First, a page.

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For many years, scheduled feeding was the standard in the special-care nursery at Barnes- Jewish Hospital. Now, new focus, training and charting are in place to promote attention and response to an infant’s oral (PO) readiness cues, a practice known as cue-based feeding. Implementation of this form of feeding is based on evidence that indicates cue-based feeding should become the norm.

According to a study published in the Journal of Obstetric, Gynecologic and Neonatal Nursing in 2007 by Thoyre, the long-term implications of feeding problems during infancy include, but are not limited to, decreased emotional regulation, speech and language delays, and delayed acquisition of fine- and gross-motor skills.

Evidence shows that infants develop significantly fewer feeding problems and an improved nutritional status when cue-based feeding is well applied.

Cue-based feeding, generally described, is the skilled act of focusing the task of feeding on signals given by the infant. Trained in attending to the infant’s expression of readiness to eat and responses to feeds, the caregiver is better able to understand not only when to feed but also how the infant is handling the transition to oral feeds. The trained professional works to assess whether the infant feeds efficiently, repetitively and, most importantly, safely, with a steady rhythm of suck-swallow-breathe.

Advantages of Cue-Based FeedingIn the nurseries at Barnes-Jewish Hospital, the once-standard assessment forms provided a small space to chart that the infant had fed “well,” “fair” or “poor” and record the volume of intake in milliliters. Cue-based feeding reveals that the infant’s behavior before, during and after each feed is significantly complex and requires more intricate charting.

In 2011, a shared-governance committee of nurses and other volunteers from the special-care nursery at Barnes-Jewish Hospital convened with the intent of improving related practice. The committee reviewed the literature and chose to use the scales published in Newborn and Infant Nursing Reviews in 2007 by Ludwig and Waitzman for PO readiness and performance during feeding. This scale provides an additional level of attention to the baby’s performance during the moments of feeding and helps care providers convey additional, important information about the infant’s ability to feed.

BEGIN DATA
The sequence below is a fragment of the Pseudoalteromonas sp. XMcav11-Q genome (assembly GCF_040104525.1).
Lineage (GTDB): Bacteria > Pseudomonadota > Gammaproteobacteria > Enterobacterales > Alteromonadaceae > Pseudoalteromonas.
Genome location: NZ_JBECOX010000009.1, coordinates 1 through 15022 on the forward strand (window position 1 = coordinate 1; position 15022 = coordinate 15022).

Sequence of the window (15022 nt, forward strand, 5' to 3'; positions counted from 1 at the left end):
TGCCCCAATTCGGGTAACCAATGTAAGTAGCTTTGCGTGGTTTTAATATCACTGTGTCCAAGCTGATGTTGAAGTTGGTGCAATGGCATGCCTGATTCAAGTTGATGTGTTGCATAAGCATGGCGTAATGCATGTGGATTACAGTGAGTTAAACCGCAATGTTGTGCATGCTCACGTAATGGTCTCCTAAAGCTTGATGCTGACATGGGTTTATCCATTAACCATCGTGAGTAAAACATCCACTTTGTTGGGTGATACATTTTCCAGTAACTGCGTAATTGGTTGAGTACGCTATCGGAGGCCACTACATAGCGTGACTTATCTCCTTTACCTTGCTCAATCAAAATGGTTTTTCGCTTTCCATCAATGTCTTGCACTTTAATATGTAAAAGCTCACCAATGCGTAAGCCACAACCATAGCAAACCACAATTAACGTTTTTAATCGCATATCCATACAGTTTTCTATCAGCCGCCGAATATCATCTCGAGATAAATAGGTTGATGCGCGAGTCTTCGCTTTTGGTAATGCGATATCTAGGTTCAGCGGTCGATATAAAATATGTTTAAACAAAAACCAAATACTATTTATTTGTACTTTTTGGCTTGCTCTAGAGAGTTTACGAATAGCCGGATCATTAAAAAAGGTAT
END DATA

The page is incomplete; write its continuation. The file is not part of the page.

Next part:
According to another study by Thoyre published in Early Human Development in 2003, indicators that a baby is stressed during a feeding may include raised eyebrows, rapid eye flutter, hand held out in a “stop” sign, decreased upper extremity tone as feeding length progresses, oxygen desaturation, falling asleep, tongue placed against roof of mouth on attempts to insert pacifier or nipple, increased pause length in between suck bursts, drooling (beyond a slight dribble with removal of the nipple) and/or multiple swallows. This list is neither comprehensive nor prescriptive, but alludes to the complexity of infant cues and the need for close attention to them.

An infant may exhibit any combination of these signs during the course of her hospital stay and at home. Cues such as these can help alert care providers to the need for decreasing the stress of the feeding. There are many ways to accomplish this, including the following:

  • Postural modifications (swaddle/ unswaddle, side-lying posture)
  • External pacing by the caregiver
  • Changing nipple flow rate or bottle type
  • Use of a quiet environment free of extraneous noise
  • Use of an area away from bright lights
  • Limit jiggling of the nipple/bottle once placed in the baby’s mouth

Evidence shows that close focus on infant reactions to PO presentation, more accurate and comprehensive communication among members of the health care team related to feeding performance and ongoing efforts to standardize care result in short-term improvements to infant oral intake and long-term developmental progress.

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